The OpenStack Big Tent and Magnum

One of the most heavily-attended design summit events at last week's OpenStack Summit in Paris was on Magnum, a proposed service for containers that would integrate into the Nova compute service. It seems that any session at any conference these days that involves Docker attracts a lot of interest, as Docker is an amazing new way of approaching how we think about virtualization and achieving efficiencies of scale.

Disclaimer: I know Adrian Otto, the leader of the Magnum project, from my days at Rackspace, and genuinely like him. I have no doubt that he would be able to put together a team that can accomplish all that he is setting out to do with this project. My thoughts and concerns about Magnum would be the same no matter who was leading the project.

The goal of the Magnum session was to present its concept and proposed architecture to the Nova ganttteam, with the hope of being designated as the official Docker project in OpenStack. However, there was a lot of push back from many members of the Nova team. Some of it had to do with procedural issues; I learned later that Magnum had been introduced at the Nova mid-cycle meetup, and the expectations set then had not been met. I wasn't at that meetup, so I can't personally attest to that. But the overall sentiment was that it was just too premature to settle on one specific approach to something as important and fast-moving as Docker. While I support the idea of Magnum and hope that it is a wild success, I also think that world of Docker/containers is moving so fast that what looks good today may look totally different 6 months from now. Moving such a project into OpenStack proper would only slow it down, and right now it needs to remain as nimble as possible.

I wrote a little while ago about my thoughts on the current discussions on the Big Tent vs. Layers vs. Small Core (Simplifying OpenStack), and I think that the Magnum effort is an excellent example of why we need to modify the approach to how we handle projects like this that add to OpenStack. The danger of the current Big Tent system of designating a single effort as the official OpenStack solution to a given problem is that by doing so we might be discouraging some group with a different and potentially better solution from pursuing development, and that would short-change the OpenStack ecosystem long-term. Besides, a little competition usually improves overall software quality, right?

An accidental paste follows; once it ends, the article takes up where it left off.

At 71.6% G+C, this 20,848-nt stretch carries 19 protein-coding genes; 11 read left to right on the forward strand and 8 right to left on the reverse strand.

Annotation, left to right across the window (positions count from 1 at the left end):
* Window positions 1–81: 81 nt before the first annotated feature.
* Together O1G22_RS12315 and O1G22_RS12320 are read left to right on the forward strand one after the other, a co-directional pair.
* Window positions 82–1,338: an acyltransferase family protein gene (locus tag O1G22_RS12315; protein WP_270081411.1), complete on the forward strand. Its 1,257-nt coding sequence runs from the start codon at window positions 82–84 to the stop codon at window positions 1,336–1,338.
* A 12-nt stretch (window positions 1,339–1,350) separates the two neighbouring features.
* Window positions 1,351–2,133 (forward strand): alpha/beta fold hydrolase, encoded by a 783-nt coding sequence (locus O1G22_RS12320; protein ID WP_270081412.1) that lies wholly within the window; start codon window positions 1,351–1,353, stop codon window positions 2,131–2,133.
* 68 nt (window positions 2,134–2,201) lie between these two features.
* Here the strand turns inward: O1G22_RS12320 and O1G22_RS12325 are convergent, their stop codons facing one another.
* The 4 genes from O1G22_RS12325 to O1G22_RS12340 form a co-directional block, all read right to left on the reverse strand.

OpenStack Paris Summit – Growing Up

I've just returned from the 5-day-long OpenStack Summit, and after a very long day of travel, my brain is still slightly crispy, but I wanted to record some impressions of the summit. Since it was held in Paris, there are a lot of non-technical experiences I may write about, but for now I'll limit my thoughts to those concerning OpenStack.

For those who don't know my history, I was one of the original OpenStack developers who began the project in 2010, and participated in all of the early summits. After two years I changed roles in my job, which meant that I was no longer actively contributing to OpenStack, so I no longer was able to attend the summits. But now that I'm back as a full-time contributor in my role at IBM, I eagerly anticipated re-acquainting myself with the community, which had evolved since I had last been an active member.

First, let me say how impressive it is to see this small project we started grow into the truly international phenomenon it has become. The sheer number of people and exhibitors who came to Paris to be involved in the world of OpenStack was amazing: the latest count I saw was over 4,600 attendees, which contrasts with around 70 at the initial summit in Austin.

Second, during my hiatus away from active development on OpenStack many of the active core contributors to Nova have moved on, and a whole new group has taken their place. In the months leading up to the summit I got to know many of them via IRC and the dev email list, but had never met them in person. One thing about OpenStack development that has always been true is that it's very personal: you get to know the people involved, and have a good sense of what they know and how they work. It is this personal familiarity that forms the basis of how the core developers are selected: trust. There is no test or anything like that; once you've demonstrated that you contribute good code, that you understand the way the various parts fit together, that you can take constructive criticism of your code, and that you can offer constructive criticism on others' code, eventually one of the existing core members nominates you to become core. The other cores affirm that choice if they agree. Rarely have I seen anyone nominated for core who was rejected by the group; instead, the reaction usually is along the lines of "oh, I thought they were core already!". As one of my goals in the coming year is to once again become a core Nova developer, getting to meet much of the current core team was a great step in that direction.

And lastly, while the discussions about priorities for the Kilo cycle were lively, there was almost none of the polarizing disagreements that were part of Nova's early days. I believe that Nova has reached a maturity level where everyone involved can see where the weak points are, and agree on the need to fix them, even if opinions on just how to do that differed. A great example was the discussion on what to do about Cells: do we fix the current approach, or do we shift to a different, simpler approach that will get us most, but not all, of what the current code can do, but with a cleaner, more maintainable design. After a few minutes of discussion the latter path was chosen, and we moved on to discussing how to start making that change. While I miss the fireworks of previous summit sessions, I much prefer the more cooperative atmosphere. We really must be growing up!